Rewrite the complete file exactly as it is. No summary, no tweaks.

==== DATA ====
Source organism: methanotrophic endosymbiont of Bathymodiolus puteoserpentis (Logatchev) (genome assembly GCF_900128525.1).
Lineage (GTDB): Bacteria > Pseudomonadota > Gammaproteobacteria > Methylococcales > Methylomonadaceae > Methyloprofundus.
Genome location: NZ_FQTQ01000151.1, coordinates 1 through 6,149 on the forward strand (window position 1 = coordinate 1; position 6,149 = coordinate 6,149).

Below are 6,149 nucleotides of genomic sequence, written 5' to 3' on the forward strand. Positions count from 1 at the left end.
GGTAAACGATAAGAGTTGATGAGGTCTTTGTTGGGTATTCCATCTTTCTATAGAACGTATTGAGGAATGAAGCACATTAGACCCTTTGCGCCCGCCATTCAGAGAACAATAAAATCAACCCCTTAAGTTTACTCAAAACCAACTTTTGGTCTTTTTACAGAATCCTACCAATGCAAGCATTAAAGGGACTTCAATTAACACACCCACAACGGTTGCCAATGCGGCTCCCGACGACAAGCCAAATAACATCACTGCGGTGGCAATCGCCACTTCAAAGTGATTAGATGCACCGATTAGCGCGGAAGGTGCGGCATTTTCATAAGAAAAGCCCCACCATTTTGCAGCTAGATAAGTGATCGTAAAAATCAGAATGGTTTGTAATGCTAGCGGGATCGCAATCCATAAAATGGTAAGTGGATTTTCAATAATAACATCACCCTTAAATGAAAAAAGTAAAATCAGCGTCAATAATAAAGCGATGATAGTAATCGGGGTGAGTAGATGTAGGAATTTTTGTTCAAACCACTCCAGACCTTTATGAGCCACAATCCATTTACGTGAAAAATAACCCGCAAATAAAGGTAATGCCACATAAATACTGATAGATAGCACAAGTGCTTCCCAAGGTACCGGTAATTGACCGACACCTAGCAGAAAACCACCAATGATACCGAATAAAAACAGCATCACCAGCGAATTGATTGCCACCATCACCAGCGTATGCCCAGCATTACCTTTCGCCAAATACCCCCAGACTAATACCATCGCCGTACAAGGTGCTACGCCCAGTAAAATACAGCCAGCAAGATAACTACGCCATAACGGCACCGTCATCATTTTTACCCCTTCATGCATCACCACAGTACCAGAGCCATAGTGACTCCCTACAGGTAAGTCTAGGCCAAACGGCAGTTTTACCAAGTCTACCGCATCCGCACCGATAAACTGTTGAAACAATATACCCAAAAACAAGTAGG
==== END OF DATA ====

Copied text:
Source organism: methanotrophic endosymbiont of Bathymodiolus puteoserpentis (Logatchev) (genome assembly GCF_900128525.1).
Lineage (GTDB): Bacteria > Pseudomonadota > Gammaproteobacteria > Methylococcales > Methylomonadaceae > Methyloprofundus.
Genome location: NZ_FQTQ01000151.1, coordinates 1 through 6,149 on the forward strand (window position 1 = coordinate 1; position 6,149 = coordinate 6,149).

Below are 6,149 nucleotides of genomic sequence, written 5' to 3' on the forward strand. Positions count from 1 at the left end.
GGTAAACGATAAGAGTTGATGAGGTCTTTGTTGGGTATTCCATCTTTCTATAGAACGTATTGAGGAATGAAGCACATTAGACCCTTTGCGCCCGCCATTCAGAGAACAATAAAATCAACCCCTTAAGTTTACTCAAAACCAACTTTTGGTCTTTTTACAGAATCCTACCAATGCAAGCATTAAAGGGACTTCAATTAACACACCCACAACGGTTGCCAATGCGGCTCCCGACGACAAGCCAAATAACATCACTGCGGTGGCAATCGCCACTTCAAAGTGATTAGATGCACCGATTAGCGCGGAAGGTGCGGCATTTTCATAAGAAAAGCCCCACCATTTTGCAGCTAGATAAGTGATCGTAAAAATCAGAATGGTTTGTAATGCTAGCGGGATCGCAATCCATAAAATGGTAAGTGGATTTTCAATAATAACATCACCCTTAAATGAAAAAAGTAAAATCAGCGTCAATAATAAAGCGATGATAGTAATCGGGGTGAGTAGATGTAGGAATTTTTGTTCAAACCACTCCAGACCTTTATGAGCCACAATCCATTTACGTGAAAAATAACCCGCAAATAAAGGTAATGCCACATAAATACTGATAGATAGCACAAGTGCTTCCCAAGGTACCGGTAATTGACCGACACCTAGCAGAAAACCACCAATGATACCGAATAAAAACAGCATCACCAGCGAATTGATTGCCACCATCACCAGCGTATGCCCAGCATTACCTTTCGCCAAATACCCCCAGACTAATACCATCGCCGTACAAGGTGCTACGCCCAGTAAAATACAGCCAGCAAGATAACTACGCCATAACGGCACCGTCATCATTTTTACCCCTTCATGCATCACCACAGTACCAGAGCCATAGTGACTCCCTACAGGTAAGTCTAGGCCAAACGGCAGTTTTACCAAGTCTACCGCATCCGCACCGATAAACTGTTGAAACAATATACCCAAAAACAAGTAGG